In what has been a slower market, a seller is more likely to be the victim of a sale falling through before completion as there has been less pressure on a buyer to conclude. Recently, the market has picked up, and with added competition, sellers can put pressure on buyers to conclude with the threat of reverting to another buyer who may be able to move more quickly.
So whether you are buyer or seller, if you are prepared well in advance the Scottish system of swift conclusion of missives should return.
September 2013 - Lawyer Ceri named among UK ‘Top 35’
Ceri Norman-Short of the Edinburgh-based law firm, Murray Beith Murray, is among those featured in the latest exclusive 'Top 35 Under 35' list of private client practitioners operating in the law, accountancy, the IFA sector and trusts.
The list is operated by eprivateclient, the website and news service which is part of the PAM (personal asset management) structure which provides wealth management sourcing and hosts industry awards.
She has made it onto this year’s list after only five months with the Edinburgh-based law firm, Murray Beith Murray. The ‘Top 35 Under 35’ comprises 35 men and 35 women, all under the age of 35, who have been chosen for their excellence in private client work by eprivateclient from a long list of nominees throughout the UK. Like the 69 other successful entrants to the list, Ceri will have the opportunity to network at a series of private client events across the UK over the next 12 months.
Eprivatelcient is part of the PAM (personal asset management) structure which provides wealth management sourcing and hosts industry awards.
Aged 29, Ceri trained at the London-based law firm, Collyer Bristow, from 2008 before qualifying in 2010. She joined Murray Beith Murray last February and is preparing to sit exams which, if passed, will make her dual-qualified in English and Scots law. At only two years PQE she is already STEP-qualified.
Eprivateclient said Ceri had impressed nominators with “her tax knowledge and in particular in-depth knowledge of inheritance tax for UK and non-UK domiciled clients and trusts” and through her training in London has “gained knowledge of cross-Border estate planning for high net-worth individuals.”
She said: “I was delighted to be selected for this prestigious accolade and have all my efforts over the past few years recognised by Private Client Practitioner and intend continuing to focus on progressing my career through continued professional development over the coming years.”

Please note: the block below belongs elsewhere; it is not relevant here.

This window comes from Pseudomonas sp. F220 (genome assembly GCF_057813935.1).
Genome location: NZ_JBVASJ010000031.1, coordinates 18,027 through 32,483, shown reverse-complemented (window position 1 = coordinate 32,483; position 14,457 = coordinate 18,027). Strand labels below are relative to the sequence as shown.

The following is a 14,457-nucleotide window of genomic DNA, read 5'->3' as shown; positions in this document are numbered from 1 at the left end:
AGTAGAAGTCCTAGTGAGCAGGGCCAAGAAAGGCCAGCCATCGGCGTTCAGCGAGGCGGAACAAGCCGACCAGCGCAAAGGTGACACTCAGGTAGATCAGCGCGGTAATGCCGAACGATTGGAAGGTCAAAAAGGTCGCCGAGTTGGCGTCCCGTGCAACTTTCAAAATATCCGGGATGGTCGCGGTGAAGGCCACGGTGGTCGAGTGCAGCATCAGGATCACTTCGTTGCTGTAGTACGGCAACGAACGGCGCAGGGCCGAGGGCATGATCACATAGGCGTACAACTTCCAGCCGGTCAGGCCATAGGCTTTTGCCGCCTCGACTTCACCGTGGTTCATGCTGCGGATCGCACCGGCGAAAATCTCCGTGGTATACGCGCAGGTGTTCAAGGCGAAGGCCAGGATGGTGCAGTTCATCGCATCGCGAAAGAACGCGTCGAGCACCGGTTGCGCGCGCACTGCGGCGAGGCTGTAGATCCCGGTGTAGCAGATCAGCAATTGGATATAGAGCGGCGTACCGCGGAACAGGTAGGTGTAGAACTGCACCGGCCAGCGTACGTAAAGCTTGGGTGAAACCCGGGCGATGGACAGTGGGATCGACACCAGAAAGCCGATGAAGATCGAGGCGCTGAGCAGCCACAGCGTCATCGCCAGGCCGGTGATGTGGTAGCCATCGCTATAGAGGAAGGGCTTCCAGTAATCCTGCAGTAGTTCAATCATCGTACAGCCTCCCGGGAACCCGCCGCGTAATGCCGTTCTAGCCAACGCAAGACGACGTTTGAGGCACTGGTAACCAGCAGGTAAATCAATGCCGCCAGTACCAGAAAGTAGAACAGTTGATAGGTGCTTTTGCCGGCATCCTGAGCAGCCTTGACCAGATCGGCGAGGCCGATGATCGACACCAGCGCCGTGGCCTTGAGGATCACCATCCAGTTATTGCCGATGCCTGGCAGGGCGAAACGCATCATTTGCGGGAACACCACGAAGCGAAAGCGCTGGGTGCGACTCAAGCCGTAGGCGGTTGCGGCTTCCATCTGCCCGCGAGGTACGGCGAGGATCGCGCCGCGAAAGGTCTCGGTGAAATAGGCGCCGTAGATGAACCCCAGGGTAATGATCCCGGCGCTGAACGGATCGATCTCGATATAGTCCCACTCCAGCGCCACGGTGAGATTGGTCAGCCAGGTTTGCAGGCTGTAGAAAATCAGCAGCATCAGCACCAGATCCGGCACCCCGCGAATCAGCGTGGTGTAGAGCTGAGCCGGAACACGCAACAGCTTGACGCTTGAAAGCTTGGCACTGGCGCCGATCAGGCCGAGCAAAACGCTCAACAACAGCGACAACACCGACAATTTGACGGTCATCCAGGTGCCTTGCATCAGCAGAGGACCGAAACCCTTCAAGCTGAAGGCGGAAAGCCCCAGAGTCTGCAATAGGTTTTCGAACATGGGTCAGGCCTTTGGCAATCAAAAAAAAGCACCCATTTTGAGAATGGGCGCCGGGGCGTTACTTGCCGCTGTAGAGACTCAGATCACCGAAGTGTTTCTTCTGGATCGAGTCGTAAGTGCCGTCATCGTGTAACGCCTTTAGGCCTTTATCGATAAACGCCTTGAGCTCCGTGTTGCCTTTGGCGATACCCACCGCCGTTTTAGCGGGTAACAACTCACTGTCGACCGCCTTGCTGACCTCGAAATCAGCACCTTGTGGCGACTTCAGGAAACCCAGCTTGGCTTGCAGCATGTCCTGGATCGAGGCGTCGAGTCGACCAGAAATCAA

Peter Shand, a partner at Murray Beith Murray commented: “Ceri has made excellent progress since she started with Murray Beith Murray. She thoroughly deserves this accolade and it reflects Murray Beith Murray’s commitment to professional developments in the workplace and ensure our staff meet their potential.”
September 2013 - A New Crackdown on Tax Evasion
From 1 September HMRC has powers to access information of all debit and credit card payments to UK businesses. This is retrospective for four years and will be used to assist HMRC to identify fraud and evasion. The first requests for data will be issued this week. This has already proved successful in other countries.
No personal data identifying the card owners or card numbers will be obtained.
This is the latest HMRC attempt to reduce tax evasion.
If you have any queries in relation to your tax affairs, please contact Sean Cockburn or Christine Burns in our tax department.
September 2013 - Self Assessment Registration Deadline
For those who require to register for self assessment in respect of the 2012/13 tax year, you must do so by 5 October or risk incurring a penalty.
From 2012/13, those requiring to complete a tax return will include parents on higher incomes who opted at the beginning of the year to continue to receive child benefit. The High Income Child Benefit Charge came into effect on 7 January 2013 and concerns individuals who received the benefit where they or their partner had an income in excess of £50,000 for the year. The partner with the higher income is liable to pay the charge. People who opted to stop receiving child benefit payments before 7 January 2013 do not need to take any further action.